Gluten-free Beer: Why Nima Doesn’t Work for It (or Any Beer)
Last year in Minneapolis, about half the people we met asked us if Nima could be used to test gluten-free beer. Clearly, beer is something that people miss when they have to adopt a gluten-free lifestyle (or live with someone who has to avoid it and they want to avoid the dreaded gluten-filled kiss). Gluten-free beer is a growing industry with longer-term players, such as Omission* and Bard’s being joined by Dogfish Head and New Planet. While not a beer, Mike’s Hard Lemonade is also a company we’ve seen at gluten-free trade shows around the country for adults looking for a gluten-free adult beverage. An entrepreneur even emailed us about a gluten-free beer he is going to begin importing from Finland, one that he swears is the best one he’s tasted.
Most of these gluten-free beers are made from grains other than wheat, barley and rye – the gluten-containing grains. In some cases this is rice, others have been created from millet or sorghum. Despite these ingredients being gluten-free in origin, people are still concerned about the safety of drinking these beers.
As a result, these gluten-free beer drinkers would love a tool to help them identify if the beer contains even traces of gluten. Unfortunately, the current chemistry-based technologies (which are among the most sensitive approaches to detecting gluten in food) don’t allow for this. It’s not just Nima, but applies to lab testing too.
Why is it so hard to test for gluten-free beer?
Well, with gluten detection we’re looking for the gluten protein in whatever it is that you want to test. This is a simplified drawing of the gluten protein.
As you can see, the protein is long and continuous. Immunoassay, the approach we use to detect gluten, requires two independent binding sites on the gluten molecule for our antibody to bind. So when the gluten is long and intact, we can identify the gluten molecule. However, the process of fermentation, which is how beers are made, actually changes the protein itself into hydrolyzed protein. The hydrolyzed proteins are usually partially digested by enzymes to become much shorter.
As a result, in a fragmented portion of the gluten molecule, the antibodies cannot find two independent binding sites, thereby unable to detect gluten. So in essence, fermentation process makes gluten smaller and harder to identify.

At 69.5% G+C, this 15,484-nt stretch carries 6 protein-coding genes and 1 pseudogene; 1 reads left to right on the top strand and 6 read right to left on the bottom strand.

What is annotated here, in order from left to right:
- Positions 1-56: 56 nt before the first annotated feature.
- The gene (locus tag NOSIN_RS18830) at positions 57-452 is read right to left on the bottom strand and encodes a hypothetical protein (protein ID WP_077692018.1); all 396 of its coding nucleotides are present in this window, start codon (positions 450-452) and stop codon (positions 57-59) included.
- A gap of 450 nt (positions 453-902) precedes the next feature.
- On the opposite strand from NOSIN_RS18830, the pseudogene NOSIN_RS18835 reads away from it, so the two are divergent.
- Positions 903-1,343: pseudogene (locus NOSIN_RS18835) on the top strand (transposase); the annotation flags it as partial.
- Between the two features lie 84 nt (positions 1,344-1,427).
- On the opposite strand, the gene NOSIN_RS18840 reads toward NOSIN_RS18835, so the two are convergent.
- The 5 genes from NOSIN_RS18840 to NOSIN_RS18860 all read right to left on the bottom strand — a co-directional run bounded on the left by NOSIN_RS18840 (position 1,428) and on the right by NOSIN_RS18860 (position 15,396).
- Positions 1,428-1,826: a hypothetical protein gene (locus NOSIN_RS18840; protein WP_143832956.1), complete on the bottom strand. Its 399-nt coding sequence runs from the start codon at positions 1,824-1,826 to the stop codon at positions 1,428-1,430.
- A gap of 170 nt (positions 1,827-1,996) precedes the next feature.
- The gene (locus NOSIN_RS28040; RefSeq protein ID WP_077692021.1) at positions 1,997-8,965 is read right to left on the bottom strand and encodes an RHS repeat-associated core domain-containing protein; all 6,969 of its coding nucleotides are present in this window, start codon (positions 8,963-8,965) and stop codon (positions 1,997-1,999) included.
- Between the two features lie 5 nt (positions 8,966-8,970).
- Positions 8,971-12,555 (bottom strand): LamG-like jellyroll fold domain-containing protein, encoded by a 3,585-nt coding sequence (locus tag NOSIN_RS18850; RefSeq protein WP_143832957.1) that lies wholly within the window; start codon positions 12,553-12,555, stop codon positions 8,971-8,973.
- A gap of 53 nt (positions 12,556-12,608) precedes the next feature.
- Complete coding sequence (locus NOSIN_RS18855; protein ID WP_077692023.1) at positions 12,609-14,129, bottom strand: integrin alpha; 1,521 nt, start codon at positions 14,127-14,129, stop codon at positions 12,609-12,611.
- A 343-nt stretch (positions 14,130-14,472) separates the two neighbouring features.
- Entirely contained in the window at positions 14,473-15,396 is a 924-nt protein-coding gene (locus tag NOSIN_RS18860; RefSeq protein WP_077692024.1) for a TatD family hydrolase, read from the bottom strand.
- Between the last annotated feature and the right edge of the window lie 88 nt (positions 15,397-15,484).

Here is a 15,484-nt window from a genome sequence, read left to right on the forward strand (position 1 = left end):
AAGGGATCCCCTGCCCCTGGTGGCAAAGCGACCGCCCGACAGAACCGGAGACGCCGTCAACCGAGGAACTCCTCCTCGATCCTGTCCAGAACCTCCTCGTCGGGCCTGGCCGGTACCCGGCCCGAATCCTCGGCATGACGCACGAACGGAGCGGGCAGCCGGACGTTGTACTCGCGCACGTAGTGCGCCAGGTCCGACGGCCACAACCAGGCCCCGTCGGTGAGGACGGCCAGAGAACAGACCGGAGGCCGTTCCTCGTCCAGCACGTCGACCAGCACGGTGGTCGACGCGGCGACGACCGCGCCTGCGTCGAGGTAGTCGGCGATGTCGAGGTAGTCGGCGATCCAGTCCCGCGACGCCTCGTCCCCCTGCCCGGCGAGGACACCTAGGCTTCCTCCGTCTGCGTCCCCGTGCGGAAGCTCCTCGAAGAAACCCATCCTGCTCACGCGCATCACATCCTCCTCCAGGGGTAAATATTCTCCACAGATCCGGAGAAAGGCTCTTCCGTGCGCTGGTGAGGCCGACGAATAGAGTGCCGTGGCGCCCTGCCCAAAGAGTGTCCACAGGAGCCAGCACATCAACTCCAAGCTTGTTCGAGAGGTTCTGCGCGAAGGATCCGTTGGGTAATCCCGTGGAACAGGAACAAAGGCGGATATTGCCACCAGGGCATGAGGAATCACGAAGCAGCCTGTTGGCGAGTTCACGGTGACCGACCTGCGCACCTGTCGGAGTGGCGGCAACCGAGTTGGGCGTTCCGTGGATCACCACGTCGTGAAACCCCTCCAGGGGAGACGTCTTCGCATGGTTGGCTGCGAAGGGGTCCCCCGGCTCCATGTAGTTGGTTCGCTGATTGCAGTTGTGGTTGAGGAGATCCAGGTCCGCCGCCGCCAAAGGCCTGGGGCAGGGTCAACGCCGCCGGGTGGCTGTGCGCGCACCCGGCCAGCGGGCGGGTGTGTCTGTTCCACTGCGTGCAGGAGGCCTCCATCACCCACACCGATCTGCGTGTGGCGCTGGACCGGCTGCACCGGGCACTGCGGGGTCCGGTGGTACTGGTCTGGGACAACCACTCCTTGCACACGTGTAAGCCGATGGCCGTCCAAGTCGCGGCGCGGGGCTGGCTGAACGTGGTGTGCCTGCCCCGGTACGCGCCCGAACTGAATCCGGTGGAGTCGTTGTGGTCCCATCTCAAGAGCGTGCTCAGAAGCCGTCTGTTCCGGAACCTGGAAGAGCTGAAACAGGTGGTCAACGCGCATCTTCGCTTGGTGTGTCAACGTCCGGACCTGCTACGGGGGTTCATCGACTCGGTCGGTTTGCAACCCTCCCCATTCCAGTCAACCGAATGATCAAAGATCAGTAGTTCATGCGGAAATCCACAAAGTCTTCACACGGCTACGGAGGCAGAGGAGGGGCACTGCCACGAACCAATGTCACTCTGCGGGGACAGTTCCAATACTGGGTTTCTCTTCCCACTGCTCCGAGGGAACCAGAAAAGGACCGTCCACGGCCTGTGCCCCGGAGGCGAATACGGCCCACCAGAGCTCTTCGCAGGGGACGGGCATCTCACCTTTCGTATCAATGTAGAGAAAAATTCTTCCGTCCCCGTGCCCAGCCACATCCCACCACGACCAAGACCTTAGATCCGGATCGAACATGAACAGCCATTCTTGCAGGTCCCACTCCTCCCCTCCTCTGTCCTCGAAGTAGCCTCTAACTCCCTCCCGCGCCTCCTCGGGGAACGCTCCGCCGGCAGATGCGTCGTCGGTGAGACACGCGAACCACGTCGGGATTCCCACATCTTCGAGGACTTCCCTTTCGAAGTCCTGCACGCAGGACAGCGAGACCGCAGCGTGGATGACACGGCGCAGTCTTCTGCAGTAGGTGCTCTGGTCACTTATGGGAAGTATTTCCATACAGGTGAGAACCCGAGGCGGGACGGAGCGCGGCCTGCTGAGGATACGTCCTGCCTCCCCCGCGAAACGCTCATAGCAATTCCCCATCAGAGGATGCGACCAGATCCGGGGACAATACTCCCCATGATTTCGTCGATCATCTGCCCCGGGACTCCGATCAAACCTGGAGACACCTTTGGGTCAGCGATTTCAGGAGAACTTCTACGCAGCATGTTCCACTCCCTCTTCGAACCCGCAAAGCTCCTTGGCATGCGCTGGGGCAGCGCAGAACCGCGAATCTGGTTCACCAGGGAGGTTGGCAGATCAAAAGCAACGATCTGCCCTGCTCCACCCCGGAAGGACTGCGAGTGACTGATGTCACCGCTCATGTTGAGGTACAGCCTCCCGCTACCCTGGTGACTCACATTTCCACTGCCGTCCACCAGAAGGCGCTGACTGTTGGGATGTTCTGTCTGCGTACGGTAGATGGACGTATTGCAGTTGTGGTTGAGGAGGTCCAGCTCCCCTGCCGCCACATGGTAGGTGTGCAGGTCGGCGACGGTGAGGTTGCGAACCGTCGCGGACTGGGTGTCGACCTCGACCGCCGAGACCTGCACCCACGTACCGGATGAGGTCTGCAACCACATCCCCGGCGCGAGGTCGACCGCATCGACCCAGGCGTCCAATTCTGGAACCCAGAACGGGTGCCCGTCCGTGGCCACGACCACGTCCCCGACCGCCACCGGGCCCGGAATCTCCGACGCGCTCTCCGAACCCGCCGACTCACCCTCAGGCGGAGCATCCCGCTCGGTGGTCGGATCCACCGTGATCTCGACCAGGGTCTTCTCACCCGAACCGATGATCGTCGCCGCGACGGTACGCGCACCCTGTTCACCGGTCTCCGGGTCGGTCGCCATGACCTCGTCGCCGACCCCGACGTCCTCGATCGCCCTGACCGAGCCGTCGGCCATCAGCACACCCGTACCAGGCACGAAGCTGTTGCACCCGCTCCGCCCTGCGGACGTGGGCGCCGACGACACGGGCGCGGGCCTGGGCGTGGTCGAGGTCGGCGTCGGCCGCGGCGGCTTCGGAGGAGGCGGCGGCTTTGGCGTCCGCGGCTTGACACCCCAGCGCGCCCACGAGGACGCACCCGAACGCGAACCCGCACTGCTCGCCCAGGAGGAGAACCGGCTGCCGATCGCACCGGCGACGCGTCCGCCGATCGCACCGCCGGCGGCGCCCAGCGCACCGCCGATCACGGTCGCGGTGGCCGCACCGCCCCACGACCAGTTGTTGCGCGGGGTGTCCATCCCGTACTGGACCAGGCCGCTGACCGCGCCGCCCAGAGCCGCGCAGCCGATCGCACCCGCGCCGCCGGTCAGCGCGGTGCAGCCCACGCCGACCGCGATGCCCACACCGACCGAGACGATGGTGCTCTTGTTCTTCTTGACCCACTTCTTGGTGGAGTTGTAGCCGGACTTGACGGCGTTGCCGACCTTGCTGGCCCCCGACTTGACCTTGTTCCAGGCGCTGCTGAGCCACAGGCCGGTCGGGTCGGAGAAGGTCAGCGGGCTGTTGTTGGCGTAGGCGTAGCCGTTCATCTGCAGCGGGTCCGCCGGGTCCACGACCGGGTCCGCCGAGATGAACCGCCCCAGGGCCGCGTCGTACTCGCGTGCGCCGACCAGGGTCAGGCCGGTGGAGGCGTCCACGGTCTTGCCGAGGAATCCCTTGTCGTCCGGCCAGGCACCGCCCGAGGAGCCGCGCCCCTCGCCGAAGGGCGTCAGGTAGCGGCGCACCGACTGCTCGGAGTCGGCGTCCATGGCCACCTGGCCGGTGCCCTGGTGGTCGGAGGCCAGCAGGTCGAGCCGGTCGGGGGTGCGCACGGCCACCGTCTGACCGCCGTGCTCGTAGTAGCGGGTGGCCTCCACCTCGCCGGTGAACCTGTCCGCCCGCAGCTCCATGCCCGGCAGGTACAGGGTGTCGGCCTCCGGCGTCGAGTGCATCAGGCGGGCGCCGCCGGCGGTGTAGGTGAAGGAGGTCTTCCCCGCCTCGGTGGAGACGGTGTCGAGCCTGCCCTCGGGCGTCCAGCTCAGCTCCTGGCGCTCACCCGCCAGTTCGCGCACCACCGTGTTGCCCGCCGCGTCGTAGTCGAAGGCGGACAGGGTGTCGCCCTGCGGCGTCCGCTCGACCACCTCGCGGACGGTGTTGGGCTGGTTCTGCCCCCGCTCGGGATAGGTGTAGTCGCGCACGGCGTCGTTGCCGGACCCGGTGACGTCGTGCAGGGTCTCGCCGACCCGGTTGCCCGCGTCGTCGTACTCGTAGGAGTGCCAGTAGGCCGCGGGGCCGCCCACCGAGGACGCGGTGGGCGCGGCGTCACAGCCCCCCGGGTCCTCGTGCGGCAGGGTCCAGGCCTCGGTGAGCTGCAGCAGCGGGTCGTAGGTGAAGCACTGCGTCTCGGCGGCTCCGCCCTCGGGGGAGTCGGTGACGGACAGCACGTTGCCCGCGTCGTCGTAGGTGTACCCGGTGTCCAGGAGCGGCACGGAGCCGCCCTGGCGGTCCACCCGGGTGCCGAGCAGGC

The common approaches in most chemistry-based testing are unable to detect these smaller strands, which are what you’d find in a gluten-free beer or non-GF beer. You might wonder if other approaches might be able to detect this very small quantity. In the future you might be able to use DNA testing to see if a beer contains gluten, but that is not currently available in an easy-to-use device that tests quickly. Even with this analytical approach, DNA can be damaged during the fermentation process such that the DNA becomes non-identifiable, just like the hydrolyzed gluten protein. The same problem exists with mass spectroscopy – it’s neither easy to use nor fast when trying to detect gluten in beer. It should be noted that even though gluten-free beers can’t be detected with immunoassays, they still need to fulfill the FDA requirement of “GF” prior to fermentation/distillation/hydrolyzation.
If you try a test with gluten-free beer with Nima, you will see a smile on the device as we are unable to detect the gluten proteins that may remain. If you’re on the lookout for gluten-free beer, you are going to have to perform your own personal due diligence about what is safe or not. Co-founder Scott Sundvor gave us a list of his personal favorites: Ground Breaker, St. Denny (one of the Ground Breaker seasonal offerings) and Bard’s.
*As some have noted, Omission is a gluten-removed beer, and as such, may not be safe for people with Celiac or high levels of gluten sensitivity. This is the case with many gluten-free beers, so it’s best to do your own research and make your own determinations of what to drink.